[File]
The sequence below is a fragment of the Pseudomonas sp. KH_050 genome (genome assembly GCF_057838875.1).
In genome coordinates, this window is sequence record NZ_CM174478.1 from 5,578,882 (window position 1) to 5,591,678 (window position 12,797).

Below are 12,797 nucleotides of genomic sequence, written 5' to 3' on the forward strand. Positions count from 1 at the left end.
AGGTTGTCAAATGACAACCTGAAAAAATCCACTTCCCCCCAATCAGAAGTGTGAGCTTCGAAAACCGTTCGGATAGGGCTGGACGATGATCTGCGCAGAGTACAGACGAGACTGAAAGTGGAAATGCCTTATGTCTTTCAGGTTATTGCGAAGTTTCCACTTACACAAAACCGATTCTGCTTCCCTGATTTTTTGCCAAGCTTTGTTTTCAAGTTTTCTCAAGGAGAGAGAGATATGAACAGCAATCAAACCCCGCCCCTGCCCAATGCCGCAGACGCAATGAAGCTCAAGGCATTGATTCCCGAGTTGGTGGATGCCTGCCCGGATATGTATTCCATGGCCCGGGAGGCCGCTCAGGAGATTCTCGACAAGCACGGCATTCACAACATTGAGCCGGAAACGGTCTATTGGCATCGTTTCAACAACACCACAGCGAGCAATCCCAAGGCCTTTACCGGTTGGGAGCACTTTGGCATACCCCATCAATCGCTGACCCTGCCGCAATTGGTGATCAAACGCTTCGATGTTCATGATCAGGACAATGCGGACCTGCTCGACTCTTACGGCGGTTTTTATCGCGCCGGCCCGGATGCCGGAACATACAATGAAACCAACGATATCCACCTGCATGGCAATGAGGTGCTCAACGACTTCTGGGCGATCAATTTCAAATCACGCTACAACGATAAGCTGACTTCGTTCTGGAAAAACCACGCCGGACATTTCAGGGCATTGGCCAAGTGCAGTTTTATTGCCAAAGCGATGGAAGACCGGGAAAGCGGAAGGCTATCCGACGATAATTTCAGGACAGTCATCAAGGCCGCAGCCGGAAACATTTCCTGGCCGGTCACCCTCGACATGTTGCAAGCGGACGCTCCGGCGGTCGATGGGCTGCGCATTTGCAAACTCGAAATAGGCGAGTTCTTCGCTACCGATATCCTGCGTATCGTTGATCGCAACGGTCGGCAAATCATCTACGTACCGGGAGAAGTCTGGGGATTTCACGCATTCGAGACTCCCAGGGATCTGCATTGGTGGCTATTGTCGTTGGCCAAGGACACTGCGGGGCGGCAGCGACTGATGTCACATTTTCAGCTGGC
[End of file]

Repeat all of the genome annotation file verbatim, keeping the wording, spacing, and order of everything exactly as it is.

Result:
The sequence below is a fragment of the Pseudomonas sp. KH_050 genome (genome assembly GCF_057838875.1).
In genome coordinates, this window is sequence record NZ_CM174478.1 from 5,578,882 (window position 1) to 5,591,678 (window position 12,797).

Below are 12,797 nucleotides of genomic sequence, written 5' to 3' on the forward strand. Positions count from 1 at the left end.
AGGTTGTCAAATGACAACCTGAAAAAATCCACTTCCCCCCAATCAGAAGTGTGAGCTTCGAAAACCGTTCGGATAGGGCTGGACGATGATCTGCGCAGAGTACAGACGAGACTGAAAGTGGAAATGCCTTATGTCTTTCAGGTTATTGCGAAGTTTCCACTTACACAAAACCGATTCTGCTTCCCTGATTTTTTGCCAAGCTTTGTTTTCAAGTTTTCTCAAGGAGAGAGAGATATGAACAGCAATCAAACCCCGCCCCTGCCCAATGCCGCAGACGCAATGAAGCTCAAGGCATTGATTCCCGAGTTGGTGGATGCCTGCCCGGATATGTATTCCATGGCCCGGGAGGCCGCTCAGGAGATTCTCGACAAGCACGGCATTCACAACATTGAGCCGGAAACGGTCTATTGGCATCGTTTCAACAACACCACAGCGAGCAATCCCAAGGCCTTTACCGGTTGGGAGCACTTTGGCATACCCCATCAATCGCTGACCCTGCCGCAATTGGTGATCAAACGCTTCGATGTTCATGATCAGGACAATGCGGACCTGCTCGACTCTTACGGCGGTTTTTATCGCGCCGGCCCGGATGCCGGAACATACAATGAAACCAACGATATCCACCTGCATGGCAATGAGGTGCTCAACGACTTCTGGGCGATCAATTTCAAATCACGCTACAACGATAAGCTGACTTCGTTCTGGAAAAACCACGCCGGACATTTCAGGGCATTGGCCAAGTGCAGTTTTATTGCCAAAGCGATGGAAGACCGGGAAAGCGGAAGGCTATCCGACGATAATTTCAGGACAGTCATCAAGGCCGCAGCCGGAAACATTTCCTGGCCGGTCACCCTCGACATGTTGCAAGCGGACGCTCCGGCGGTCGATGGGCTGCGCATTTGCAAACTCGAAATAGGCGAGTTCTTCGCTACCGATATCCTGCGTATCGTTGATCGCAACGGTCGGCAAATCATCTACGTACCGGGAGAAGTCTGGGGATTTCACGCATTCGAGACTCCCAGGGATCTGCATTGGTGGCTATTGTCGTTGGCCAAGGACACTGCGGGGCGGCAGCGACTGATGTCACATTTTCAGCTGGC